4. Attach your valve to the bottom of the breast shield. Screw the bottle onto the breast shield.

5. After pumping, screw the caps on to the bottles and follow proper milk storage guidelines.

There are various different sterilising methods available (such as UV sterilising, steam sterilising, microwave sterilising etc).

All breast pump accessories can be sterilised, except the tubing. All parts (excluding tubing) are also top rack dishwasher safe. NEVER wash your tubing as it will never come into contact with your breast milk, and if the tubes are wet it will damage the pump.

We would always recommend to follow the guidance from the manufacturer of which method you have chosen, and can also take a look at the NHS sterilising guidance.

If tubing becomes mouldy, discontinue using and replace immediately.

Air-dry all parts completely before reassembling, or dry with a clean cloth.


This can vary depending if you are an exclusively pumping parent or if you pump occasionally. Maintaining your pump and accessories is vital in order to keep your pump working effectively.

If you have been pumping exclusively for a while and notice a change in output without having changed anything in terms of routine or lifestyle, then it is always worth looking at the parts and replacing them - the biggest culprit are normally loose membranes and duckbill valves that wear out easily and cause a loss in suction.

As a rough guideline, we would recommend the following timeline (keep in mind it will vary from person to person):

 • Duckbill valves - every 1-3 months.

 • Backflow protectors - every 3-6 months.

 • Tubing - every 4-6 months or if dirty.

 • Breast shields - every 6 months or if damaged.

 • Bottles - only if chipped or damaged.

Handy tip: You can take pictures of your pump parts when you started pumping to compare them in a few weeks / months’ time to see if they might need changing.

1. Press the on button, your pump will power-up in expression mode.

2. To put the pump into massage mode, push the three-wave button. Once you’re in massage mode, three wavey lines will appear on your screen. Once you are in massage mode, you can change the cycles as normal, however, the vacuum levels can only be changed from 1-5.

3. Massage mode helps facilitate your let-down. Some mums will get a let-down in 30 seconds, and others will take a couple of minutes. You can massage the breast to help stimulate your let-down as well.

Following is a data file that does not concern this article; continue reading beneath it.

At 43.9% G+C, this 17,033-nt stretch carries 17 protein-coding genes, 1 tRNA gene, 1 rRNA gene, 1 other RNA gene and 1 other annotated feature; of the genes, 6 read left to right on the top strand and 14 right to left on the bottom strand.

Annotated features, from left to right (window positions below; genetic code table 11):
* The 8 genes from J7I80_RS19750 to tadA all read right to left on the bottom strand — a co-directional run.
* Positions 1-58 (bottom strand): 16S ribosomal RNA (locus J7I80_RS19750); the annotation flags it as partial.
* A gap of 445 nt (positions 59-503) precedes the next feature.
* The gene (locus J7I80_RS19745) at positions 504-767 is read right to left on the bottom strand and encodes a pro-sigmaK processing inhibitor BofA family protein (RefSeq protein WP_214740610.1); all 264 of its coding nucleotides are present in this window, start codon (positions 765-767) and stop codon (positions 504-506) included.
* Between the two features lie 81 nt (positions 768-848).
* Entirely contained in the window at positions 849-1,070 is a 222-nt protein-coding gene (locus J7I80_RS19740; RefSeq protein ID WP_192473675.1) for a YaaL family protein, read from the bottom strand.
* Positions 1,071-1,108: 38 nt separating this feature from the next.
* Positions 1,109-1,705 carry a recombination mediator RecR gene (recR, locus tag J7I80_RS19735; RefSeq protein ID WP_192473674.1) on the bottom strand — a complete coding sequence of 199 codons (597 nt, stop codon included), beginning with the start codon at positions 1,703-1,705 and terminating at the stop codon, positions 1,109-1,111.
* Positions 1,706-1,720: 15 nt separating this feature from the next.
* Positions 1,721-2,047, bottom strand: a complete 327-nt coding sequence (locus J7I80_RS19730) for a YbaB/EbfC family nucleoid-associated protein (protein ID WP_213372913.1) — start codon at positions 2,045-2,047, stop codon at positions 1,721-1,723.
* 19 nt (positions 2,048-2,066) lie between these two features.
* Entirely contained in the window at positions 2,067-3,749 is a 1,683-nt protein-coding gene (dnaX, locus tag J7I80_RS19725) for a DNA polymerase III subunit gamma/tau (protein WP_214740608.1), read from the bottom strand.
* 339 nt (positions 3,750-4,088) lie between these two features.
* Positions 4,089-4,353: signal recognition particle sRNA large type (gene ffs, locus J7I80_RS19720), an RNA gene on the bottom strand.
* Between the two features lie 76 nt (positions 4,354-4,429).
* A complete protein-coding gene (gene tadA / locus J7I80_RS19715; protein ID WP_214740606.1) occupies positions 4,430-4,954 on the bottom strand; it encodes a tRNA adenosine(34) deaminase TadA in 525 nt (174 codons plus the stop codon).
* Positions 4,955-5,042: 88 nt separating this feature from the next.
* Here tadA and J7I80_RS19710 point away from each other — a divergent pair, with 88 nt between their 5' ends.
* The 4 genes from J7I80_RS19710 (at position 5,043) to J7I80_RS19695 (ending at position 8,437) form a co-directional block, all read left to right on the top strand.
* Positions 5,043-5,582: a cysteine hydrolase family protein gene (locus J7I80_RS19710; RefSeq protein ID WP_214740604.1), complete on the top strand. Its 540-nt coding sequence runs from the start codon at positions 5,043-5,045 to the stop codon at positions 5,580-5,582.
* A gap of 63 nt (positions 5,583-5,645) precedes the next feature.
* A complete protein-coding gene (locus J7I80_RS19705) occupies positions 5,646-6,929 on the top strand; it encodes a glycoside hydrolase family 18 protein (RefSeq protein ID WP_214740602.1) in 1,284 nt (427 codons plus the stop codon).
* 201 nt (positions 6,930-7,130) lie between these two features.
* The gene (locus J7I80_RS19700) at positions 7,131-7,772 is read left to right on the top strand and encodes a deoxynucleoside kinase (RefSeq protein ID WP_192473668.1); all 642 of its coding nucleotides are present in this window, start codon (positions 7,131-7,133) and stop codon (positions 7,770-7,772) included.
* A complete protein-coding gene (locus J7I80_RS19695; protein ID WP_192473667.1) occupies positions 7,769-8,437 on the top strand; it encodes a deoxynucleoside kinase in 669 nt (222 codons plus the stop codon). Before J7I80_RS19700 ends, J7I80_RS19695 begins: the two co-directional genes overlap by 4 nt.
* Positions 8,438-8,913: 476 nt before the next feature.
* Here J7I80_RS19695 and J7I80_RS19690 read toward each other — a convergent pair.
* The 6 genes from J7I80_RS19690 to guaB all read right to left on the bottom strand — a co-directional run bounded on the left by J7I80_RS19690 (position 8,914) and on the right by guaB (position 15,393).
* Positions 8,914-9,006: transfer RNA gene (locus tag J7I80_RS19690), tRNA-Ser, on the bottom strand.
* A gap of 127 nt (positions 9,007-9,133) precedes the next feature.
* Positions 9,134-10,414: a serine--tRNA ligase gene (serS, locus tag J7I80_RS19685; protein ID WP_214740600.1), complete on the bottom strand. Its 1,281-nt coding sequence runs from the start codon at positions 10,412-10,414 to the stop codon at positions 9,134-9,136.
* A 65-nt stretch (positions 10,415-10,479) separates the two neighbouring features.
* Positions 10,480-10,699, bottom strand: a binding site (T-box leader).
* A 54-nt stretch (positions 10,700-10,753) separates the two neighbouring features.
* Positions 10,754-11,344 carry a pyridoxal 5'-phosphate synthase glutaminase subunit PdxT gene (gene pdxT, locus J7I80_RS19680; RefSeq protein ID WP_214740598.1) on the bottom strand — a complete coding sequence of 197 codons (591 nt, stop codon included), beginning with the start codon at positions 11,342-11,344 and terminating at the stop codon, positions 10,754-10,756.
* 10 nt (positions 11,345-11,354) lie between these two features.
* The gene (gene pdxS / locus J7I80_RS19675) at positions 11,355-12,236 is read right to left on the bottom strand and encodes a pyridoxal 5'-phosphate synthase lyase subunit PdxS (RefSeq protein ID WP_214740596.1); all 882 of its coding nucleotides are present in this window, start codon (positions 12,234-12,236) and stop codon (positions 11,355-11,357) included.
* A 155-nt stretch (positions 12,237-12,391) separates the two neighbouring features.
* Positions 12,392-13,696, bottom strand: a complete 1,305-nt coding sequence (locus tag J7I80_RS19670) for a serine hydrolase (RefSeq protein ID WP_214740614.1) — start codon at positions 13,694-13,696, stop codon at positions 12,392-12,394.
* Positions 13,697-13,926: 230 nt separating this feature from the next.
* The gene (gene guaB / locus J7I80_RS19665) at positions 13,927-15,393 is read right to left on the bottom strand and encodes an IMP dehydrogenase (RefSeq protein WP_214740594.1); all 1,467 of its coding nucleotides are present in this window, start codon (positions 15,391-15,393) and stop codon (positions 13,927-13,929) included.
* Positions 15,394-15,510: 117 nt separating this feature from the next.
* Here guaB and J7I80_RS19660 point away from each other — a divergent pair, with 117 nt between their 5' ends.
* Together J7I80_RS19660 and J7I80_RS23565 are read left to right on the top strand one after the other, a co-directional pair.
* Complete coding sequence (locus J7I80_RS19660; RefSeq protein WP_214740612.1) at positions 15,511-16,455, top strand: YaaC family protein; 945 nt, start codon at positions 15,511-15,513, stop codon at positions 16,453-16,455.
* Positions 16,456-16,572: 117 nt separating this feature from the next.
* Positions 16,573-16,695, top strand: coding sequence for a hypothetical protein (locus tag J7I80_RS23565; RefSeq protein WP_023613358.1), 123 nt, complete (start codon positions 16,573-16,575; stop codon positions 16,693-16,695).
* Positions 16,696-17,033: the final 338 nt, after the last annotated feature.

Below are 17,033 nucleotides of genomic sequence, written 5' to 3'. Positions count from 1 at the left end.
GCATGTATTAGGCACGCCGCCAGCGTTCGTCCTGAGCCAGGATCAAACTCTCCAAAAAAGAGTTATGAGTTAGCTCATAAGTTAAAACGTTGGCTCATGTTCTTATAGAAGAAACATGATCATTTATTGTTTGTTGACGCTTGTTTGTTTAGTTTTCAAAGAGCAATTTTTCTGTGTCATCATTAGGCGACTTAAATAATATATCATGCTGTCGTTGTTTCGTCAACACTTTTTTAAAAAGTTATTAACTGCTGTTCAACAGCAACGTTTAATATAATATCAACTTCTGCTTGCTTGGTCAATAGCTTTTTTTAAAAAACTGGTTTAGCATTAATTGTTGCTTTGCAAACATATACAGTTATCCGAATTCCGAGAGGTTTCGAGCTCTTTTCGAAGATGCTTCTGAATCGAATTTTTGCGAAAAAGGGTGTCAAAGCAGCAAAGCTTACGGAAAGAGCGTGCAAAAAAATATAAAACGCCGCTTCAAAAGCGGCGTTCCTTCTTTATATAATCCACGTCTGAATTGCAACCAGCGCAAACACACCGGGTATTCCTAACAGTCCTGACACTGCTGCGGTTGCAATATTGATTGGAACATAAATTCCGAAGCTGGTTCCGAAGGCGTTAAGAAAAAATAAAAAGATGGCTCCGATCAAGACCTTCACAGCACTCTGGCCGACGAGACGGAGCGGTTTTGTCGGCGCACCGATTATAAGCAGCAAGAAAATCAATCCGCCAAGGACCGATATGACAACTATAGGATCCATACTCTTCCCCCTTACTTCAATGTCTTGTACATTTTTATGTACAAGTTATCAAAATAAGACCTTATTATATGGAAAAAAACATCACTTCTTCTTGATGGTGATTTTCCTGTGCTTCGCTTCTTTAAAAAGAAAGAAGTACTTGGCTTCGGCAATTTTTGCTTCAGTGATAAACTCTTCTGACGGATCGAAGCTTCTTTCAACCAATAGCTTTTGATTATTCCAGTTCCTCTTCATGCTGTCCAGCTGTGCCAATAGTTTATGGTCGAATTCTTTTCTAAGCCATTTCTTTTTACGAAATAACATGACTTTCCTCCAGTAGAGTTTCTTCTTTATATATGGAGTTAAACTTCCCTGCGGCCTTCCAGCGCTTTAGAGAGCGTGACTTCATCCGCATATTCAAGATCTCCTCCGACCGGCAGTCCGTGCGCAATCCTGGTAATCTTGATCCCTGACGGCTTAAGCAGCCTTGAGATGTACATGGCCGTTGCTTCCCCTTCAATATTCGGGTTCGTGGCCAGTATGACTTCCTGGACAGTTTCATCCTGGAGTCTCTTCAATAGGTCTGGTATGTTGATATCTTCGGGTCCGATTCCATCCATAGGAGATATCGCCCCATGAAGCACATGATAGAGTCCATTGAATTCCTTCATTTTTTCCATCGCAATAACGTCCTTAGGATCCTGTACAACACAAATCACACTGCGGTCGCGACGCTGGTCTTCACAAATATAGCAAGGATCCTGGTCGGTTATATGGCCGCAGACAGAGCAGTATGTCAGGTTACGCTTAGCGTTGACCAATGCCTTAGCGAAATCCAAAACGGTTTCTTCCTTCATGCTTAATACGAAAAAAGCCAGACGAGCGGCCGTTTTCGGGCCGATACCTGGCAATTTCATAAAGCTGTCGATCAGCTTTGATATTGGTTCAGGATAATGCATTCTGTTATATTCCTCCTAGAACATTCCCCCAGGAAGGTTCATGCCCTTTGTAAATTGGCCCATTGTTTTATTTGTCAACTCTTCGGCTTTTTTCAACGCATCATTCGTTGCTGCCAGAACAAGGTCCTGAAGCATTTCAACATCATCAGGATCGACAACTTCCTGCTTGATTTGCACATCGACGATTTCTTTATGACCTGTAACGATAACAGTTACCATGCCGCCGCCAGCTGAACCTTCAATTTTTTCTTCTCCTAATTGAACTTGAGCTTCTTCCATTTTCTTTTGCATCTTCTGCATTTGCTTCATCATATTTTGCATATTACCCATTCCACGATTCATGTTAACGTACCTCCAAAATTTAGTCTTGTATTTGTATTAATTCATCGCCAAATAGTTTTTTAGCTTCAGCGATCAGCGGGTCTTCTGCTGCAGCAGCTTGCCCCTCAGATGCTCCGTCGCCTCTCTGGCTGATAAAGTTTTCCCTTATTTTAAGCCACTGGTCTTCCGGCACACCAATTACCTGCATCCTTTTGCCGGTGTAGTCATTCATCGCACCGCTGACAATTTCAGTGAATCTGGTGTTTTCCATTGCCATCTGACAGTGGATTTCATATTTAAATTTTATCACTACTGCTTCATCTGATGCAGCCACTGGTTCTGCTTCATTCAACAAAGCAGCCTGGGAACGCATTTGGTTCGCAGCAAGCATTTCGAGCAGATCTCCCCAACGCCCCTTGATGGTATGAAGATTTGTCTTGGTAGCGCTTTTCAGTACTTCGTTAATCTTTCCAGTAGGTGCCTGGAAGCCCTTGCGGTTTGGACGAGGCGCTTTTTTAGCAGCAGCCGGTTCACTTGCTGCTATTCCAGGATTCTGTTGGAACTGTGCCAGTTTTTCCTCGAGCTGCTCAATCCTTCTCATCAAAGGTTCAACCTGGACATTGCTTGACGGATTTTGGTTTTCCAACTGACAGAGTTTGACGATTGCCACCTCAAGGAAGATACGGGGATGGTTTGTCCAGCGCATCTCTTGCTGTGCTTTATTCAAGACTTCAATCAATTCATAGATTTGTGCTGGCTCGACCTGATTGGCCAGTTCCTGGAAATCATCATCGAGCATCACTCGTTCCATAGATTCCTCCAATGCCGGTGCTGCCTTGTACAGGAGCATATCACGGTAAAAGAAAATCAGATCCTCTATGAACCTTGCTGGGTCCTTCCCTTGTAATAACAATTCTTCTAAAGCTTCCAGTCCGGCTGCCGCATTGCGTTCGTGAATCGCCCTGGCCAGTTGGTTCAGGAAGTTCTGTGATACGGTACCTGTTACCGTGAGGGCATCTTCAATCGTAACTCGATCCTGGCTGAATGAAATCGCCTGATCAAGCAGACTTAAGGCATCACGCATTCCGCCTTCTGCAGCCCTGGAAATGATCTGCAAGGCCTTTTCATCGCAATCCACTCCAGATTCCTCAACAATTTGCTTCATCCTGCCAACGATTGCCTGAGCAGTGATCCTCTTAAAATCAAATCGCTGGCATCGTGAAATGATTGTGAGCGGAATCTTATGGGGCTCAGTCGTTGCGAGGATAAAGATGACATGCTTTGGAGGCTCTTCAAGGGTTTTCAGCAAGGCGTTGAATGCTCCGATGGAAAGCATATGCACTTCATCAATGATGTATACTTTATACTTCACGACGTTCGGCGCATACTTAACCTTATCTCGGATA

4. You can adjust the suction strength by pressing the up and down buttons, it can adjust from levels 1 to 5. Adjust this based on your comfort level.

5. After you achieve let-down, you will want to press the three-wave button to put it back into expression mode.

6. In expression mode, you will be able to adjust the cycles every minute, up or down, going between 38 and 54 cycles/minute.

7. You can adjust the suction strength from level 1 to 12 which is measured in mmHg: level 12 will reach 250mmHg. Adjust this to your comfort level.

8. The S2/S1 will remember your settings automatically for your next session.

9. If you want to start pumping on different settings to those that you finished with in your previous session, adjust the settings before you start expressing.

10. Some mums can get multiple let-downs, so going back and forth is recommended if needed.

11. The pump will automatically shut off after 30 minutes of pumping time for safety purposes.

Getting started can feel overwhelming, but let’s try and make this as comfortable and convenient as possible for you. Pumping is primarily about how comfortable and relaxed you are, so the first step is always finding a nice spot that you feel comfortable in. This can be a nursing chair, a bed, a sofa, or wherever you feel most relaxed.

Get comfortable and make sure you bring all the right things that make you happy whilst you are pumping, this can be a warm or cold drink, your phone, a book, or anything you would like to do whilst you are pumping. Many pumping parents find it helpful to watch something or listen to something so they do not hyper focus on pumping alone. You can also have a cuddle with baby or feed baby on the other side.

  1. When you first get started make sure all settings are low at first and then work your way up.
  2. Observing your nipple and paying attention to how the pump feels will help to make sure there is no damage to the nipple or any complications that are developing.
  3. A pumping session is only 10-15 minutes or when the milk flow has actively slowed down. Doing more frequent sessions that are short has proven to be more effective in milk output than pumping for long durations and not frequently enough.
  4. Once you have done 10-15 minutes you can store the milk and also wash the pump parts for next time.

All of the Spectra pumps have a variety of settings to mimic different suck patterns and to effectively drain the breast. Most of the Spectra pumps have pre- settings that will mimic baby’s sucking behaviour whilst others give you the opportunity to programme your own settings.

A breastfed baby normally starts off with high frequency sucks to stimulate the breast and release the hormones that will cause milk release (also known as let-down) - so if you are not using pre-settings but are experimenting with your own adjustments we recommend starting with a high frequency setting but low suction.